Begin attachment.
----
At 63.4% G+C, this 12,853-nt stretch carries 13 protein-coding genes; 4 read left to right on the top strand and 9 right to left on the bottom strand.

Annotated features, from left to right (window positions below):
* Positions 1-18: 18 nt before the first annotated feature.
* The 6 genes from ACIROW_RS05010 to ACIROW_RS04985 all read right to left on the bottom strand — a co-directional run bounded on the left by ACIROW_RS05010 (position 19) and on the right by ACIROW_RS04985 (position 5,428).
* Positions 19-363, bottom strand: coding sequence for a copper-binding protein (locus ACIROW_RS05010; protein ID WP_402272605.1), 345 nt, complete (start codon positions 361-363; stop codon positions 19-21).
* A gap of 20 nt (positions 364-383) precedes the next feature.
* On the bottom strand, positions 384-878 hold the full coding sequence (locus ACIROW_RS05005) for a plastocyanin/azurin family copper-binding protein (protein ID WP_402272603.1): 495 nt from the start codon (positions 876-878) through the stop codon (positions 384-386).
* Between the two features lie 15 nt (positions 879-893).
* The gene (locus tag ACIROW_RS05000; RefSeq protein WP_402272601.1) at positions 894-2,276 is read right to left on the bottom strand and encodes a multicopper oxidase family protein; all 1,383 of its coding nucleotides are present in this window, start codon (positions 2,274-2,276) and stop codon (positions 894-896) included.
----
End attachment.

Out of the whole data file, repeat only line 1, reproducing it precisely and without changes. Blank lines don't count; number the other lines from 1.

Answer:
At 63.4% G+C, this 12,853-nt stretch carries 13 protein-coding genes; 4 read left to right on the top strand and 9 right to left on the bottom strand.